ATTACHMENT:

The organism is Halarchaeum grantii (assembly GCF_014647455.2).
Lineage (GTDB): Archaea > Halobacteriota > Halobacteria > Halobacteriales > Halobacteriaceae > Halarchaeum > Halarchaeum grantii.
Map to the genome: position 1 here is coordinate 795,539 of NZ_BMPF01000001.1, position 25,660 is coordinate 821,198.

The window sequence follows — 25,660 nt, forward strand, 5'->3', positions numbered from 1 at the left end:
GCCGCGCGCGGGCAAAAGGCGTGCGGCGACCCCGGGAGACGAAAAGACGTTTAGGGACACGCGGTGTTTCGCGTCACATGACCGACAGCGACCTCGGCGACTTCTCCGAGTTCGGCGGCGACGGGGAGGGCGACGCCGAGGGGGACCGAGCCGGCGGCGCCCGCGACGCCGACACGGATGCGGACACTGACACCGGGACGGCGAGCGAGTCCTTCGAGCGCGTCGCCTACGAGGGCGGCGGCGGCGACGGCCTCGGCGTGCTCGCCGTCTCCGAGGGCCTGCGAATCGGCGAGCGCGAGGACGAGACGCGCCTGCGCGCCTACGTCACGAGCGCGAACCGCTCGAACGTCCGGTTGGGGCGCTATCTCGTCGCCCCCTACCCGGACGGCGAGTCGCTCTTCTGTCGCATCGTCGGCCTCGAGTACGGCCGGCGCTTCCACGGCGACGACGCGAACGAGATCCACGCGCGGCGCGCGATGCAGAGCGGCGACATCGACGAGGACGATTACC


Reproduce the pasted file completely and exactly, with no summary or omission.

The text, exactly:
The organism is Halarchaeum grantii (assembly GCF_014647455.2).
Lineage (GTDB): Archaea > Halobacteriota > Halobacteria > Halobacteriales > Halobacteriaceae > Halarchaeum > Halarchaeum grantii.
Map to the genome: position 1 here is coordinate 795,539 of NZ_BMPF01000001.1, position 25,660 is coordinate 821,198.

The window sequence follows — 25,660 nt, forward strand, 5'->3', positions numbered from 1 at the left end:
GCCGCGCGCGGGCAAAAGGCGTGCGGCGACCCCGGGAGACGAAAAGACGTTTAGGGACACGCGGTGTTTCGCGTCACATGACCGACAGCGACCTCGGCGACTTCTCCGAGTTCGGCGGCGACGGGGAGGGCGACGCCGAGGGGGACCGAGCCGGCGGCGCCCGCGACGCCGACACGGATGCGGACACTGACACCGGGACGGCGAGCGAGTCCTTCGAGCGCGTCGCCTACGAGGGCGGCGGCGGCGACGGCCTCGGCGTGCTCGCCGTCTCCGAGGGCCTGCGAATCGGCGAGCGCGAGGACGAGACGCGCCTGCGCGCCTACGTCACGAGCGCGAACCGCTCGAACGTCCGGTTGGGGCGCTATCTCGTCGCCCCCTACCCGGACGGCGAGTCGCTCTTCTGTCGCATCGTCGGCCTCGAGTACGGCCGGCGCTTCCACGGCGACGACGCGAACGAGATCCACGCGCGGCGCGCGATGCAGAGCGGCGACATCGACGAGGACGATTACC